The government cannot and should not work in isolation on these problems. A significant number of non-profits are supporting those in need very successfully, often doing it more efficiently and effectively than public agencies. While government funded pass through programs exist today, they are far too rare and invariably focus on one year funding plans that make successful program design and continuity very difficult. The government needs to partner with these non-profits, with appropriate oversight, to provide the much needed services customized for specific communities and forms of support.

4. Corporate Responsibility:

While many companies have strong social concern programs, the business community can and must provide even more support for these efforts with matching fund programs, employee volunteer efforts, and corporate grants. In many cases, supplying this support will be in a company’s best interest, but I will argue that it is part of their social obligation in any event. If companies want to demand better economic management and an improved employment environment (and they should), they also have to do their part to support the safety net required to sustain our society at all levels.

5. From Entitlements to Sustainability:

Although it is unpopular to say so, our social safety net cannot be about providing entitlements or permanent support to others. The financial implications of such an approach, and the political backsliding that goes with it, have created a system that is financially unsustainable today. One of our goals must be to establish programs that do more than just “support” people – we need approaches that proactively help people improve their circumstances and ultimately migrate out of need-based programs to a self-sustaining future.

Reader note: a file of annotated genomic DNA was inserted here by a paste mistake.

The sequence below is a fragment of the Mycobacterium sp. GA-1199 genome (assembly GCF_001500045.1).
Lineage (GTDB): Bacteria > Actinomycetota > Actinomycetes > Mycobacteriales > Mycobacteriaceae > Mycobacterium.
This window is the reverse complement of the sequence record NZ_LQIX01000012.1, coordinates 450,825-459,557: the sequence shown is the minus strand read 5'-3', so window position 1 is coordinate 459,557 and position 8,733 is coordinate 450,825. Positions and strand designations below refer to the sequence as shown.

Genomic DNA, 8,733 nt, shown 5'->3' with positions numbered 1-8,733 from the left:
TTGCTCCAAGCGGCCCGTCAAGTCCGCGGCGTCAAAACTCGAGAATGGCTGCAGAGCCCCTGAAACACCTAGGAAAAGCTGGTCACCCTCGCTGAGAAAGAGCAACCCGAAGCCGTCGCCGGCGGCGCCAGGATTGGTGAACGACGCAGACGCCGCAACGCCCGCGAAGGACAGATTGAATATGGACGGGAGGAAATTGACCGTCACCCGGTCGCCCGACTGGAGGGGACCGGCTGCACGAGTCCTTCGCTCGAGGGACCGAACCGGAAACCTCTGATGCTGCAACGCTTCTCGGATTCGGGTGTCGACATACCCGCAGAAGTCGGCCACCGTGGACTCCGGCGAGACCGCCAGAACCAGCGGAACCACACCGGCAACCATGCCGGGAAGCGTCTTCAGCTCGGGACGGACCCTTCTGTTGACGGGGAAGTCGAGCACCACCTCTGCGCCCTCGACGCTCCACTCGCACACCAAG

In the final analysis, providing social welfare is just that: a social responsibility that the government, non-profits, businesses, and individuals must support with time, talent, and yes, money. We need a healthy partnership between all of these groups if we hope to build a durable and scalable safety net that provides equal opportunities to as many citizens as possible AND fits within our country’s business model.

As a nation, we spend plenty of money on social programs. And we are the most charitable country in the world, both at the individual and corporate levels. The problem is we lack focus in our efforts, efficiency in our delivery, and effective measurement of results. The challenge is not fixing the system, but rather re-creating it in a new form.

To return to where we began, providing everyone with an opportunity for success boils down to a human choice. Would I give the next 5% of my earnings to the federal government – almost certainly not. But I would gladly give the next 5% to non-profits and other organizations as part of this revitalized partnership to create a durable, lasting safety net. We each have to ask ourselves the basic question, “If I was in their shoes, how would I want to be treated?” Indeed, making a metaphorical charity tax a voluntary reality would be a gift of remarkable social significance.